Obviously, if you fear your child’s condition is very serious or could become life threatening, call 911 and ask for an ambulance. Your child will receive potentially lifesaving treatment from the Emergency Medical Technicians (EMTs) upon their arrival, and if your child’s condition is truly life threatening, he will also get faster treatment at the Emergency Department (ED). In general, you may be able to drive to the ED if your child does not have a head, neck, or back injury, is awake and responding, is breathing without difficulty -- and if you have another adult with you so one can comfort your child while the other drives. And, it should go without saying, you are sure you can drive (near) the speed limit, keep your wits about you, and not pass out behind the wheel. You don’t need two emergencies. Always talk to your pediatrician or another doctor before deciding to drive your child to the ED yourself. Sure, there may be rare circumstances in which you can’t get an ambulance or can’t reach your doctors (or perhaps anyone) by phone, in which case the closest functioning auto will have to suffice. But otherwise, get your pediatrician’s opinion first.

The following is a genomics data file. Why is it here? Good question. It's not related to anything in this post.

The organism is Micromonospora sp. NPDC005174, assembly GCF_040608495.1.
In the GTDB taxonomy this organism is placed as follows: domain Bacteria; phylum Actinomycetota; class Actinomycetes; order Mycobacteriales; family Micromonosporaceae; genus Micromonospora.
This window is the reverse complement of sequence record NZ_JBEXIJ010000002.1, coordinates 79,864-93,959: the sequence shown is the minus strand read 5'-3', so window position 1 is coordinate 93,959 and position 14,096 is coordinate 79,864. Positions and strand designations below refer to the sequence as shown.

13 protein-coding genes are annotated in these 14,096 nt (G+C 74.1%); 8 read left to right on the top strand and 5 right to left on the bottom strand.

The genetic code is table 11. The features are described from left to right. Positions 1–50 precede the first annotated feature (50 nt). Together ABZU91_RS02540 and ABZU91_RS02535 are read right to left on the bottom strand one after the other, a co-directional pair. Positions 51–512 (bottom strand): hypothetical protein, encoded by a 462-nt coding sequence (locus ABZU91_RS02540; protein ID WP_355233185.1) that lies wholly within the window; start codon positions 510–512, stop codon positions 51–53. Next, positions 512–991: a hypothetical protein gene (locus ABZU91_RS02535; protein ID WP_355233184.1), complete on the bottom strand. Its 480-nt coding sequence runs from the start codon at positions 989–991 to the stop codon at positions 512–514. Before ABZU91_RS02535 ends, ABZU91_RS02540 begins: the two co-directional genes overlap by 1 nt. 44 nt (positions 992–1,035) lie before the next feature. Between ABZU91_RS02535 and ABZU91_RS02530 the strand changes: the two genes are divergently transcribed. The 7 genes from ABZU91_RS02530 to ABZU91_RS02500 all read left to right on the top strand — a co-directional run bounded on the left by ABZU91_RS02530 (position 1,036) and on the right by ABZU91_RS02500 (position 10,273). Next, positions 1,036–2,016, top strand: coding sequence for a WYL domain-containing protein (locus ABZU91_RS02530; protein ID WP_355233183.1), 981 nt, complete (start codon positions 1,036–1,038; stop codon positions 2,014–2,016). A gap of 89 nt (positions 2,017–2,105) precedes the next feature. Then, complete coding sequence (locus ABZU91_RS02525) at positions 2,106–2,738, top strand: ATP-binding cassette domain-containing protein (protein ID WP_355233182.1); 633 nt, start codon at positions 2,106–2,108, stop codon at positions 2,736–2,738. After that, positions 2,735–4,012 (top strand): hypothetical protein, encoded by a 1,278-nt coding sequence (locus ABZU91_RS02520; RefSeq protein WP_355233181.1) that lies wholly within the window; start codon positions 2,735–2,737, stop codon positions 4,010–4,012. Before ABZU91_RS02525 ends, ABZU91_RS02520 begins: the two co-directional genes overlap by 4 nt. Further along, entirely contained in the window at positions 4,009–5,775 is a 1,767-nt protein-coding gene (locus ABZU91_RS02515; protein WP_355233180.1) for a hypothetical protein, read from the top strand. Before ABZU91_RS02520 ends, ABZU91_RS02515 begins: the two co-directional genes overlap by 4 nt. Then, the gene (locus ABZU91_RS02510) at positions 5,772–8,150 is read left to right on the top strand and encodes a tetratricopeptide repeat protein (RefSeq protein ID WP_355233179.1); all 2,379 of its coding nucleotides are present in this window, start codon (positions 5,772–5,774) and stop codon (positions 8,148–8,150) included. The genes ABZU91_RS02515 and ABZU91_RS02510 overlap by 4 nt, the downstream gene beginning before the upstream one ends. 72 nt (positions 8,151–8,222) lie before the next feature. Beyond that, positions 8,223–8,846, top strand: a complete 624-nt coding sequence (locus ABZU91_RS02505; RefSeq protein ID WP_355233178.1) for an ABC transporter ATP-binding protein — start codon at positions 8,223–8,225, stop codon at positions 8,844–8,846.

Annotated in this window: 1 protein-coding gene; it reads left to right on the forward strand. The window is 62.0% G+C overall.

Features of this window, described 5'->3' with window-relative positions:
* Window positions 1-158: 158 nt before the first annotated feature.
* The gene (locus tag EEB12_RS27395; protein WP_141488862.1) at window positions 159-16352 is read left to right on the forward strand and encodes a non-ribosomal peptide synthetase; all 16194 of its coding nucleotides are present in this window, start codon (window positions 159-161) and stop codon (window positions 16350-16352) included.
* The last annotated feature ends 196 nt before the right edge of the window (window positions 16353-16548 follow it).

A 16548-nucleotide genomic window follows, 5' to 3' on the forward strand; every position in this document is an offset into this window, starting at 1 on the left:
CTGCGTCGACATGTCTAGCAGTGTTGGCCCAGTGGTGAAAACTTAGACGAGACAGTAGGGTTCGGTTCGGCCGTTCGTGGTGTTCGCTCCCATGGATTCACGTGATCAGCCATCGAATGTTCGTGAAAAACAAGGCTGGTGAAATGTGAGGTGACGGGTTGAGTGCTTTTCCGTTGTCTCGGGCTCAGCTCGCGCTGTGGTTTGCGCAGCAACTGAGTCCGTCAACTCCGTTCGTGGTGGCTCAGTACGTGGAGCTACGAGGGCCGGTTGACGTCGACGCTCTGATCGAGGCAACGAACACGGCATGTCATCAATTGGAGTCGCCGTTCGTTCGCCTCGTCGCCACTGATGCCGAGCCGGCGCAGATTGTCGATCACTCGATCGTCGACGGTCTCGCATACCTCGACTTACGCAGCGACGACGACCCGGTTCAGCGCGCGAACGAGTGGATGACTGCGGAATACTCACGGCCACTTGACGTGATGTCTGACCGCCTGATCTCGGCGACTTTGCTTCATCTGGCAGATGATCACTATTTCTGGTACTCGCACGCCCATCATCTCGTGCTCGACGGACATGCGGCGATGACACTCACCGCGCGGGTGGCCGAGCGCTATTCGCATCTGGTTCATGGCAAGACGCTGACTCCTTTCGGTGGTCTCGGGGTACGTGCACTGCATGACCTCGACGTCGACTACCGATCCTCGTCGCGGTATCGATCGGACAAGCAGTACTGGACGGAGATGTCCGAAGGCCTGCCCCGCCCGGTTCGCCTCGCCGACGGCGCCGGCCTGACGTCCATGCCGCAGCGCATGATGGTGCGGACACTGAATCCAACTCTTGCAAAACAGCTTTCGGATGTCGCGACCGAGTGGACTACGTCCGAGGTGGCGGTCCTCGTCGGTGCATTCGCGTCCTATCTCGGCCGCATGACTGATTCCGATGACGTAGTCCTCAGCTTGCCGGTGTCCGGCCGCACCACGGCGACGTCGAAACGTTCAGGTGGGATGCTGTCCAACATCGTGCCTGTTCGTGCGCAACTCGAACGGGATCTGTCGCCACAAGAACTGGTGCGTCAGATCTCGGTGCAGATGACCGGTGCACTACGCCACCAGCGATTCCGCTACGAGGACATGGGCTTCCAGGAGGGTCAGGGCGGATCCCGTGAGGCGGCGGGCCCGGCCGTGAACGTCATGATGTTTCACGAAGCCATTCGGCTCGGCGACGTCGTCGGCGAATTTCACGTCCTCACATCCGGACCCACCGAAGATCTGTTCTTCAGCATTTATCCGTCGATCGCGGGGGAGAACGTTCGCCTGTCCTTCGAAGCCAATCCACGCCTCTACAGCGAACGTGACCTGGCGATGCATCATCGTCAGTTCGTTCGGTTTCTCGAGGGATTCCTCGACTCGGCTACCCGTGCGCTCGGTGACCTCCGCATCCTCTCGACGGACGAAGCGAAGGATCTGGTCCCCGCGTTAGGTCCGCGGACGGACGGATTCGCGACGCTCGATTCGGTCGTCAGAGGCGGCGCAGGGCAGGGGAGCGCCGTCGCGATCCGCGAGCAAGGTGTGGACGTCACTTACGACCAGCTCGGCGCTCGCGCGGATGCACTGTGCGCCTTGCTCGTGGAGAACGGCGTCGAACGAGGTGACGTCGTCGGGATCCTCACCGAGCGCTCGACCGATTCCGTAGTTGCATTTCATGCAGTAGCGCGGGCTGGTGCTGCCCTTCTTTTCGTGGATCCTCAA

One advantage of using your own car: You can drive to the hospital of your choice, meaning one you know is child friendly. When you call an ambulance, make sure you ask ahead of time if they’ll take you to the hospital of your choice. If you don’t request a specific hospital, they will typically go to the closest hospital—and the most convenient hospital may not be the best one for kids.
From The Smart Parent's Guide: Getting Your Kids Through Checkups, Illnesses, and Accidents by Jennifer Trachtenberg.
Find out more about this book:The Smart Parent's Guide: Getting Your Kids Through Checkups, Illnesses, and Accidents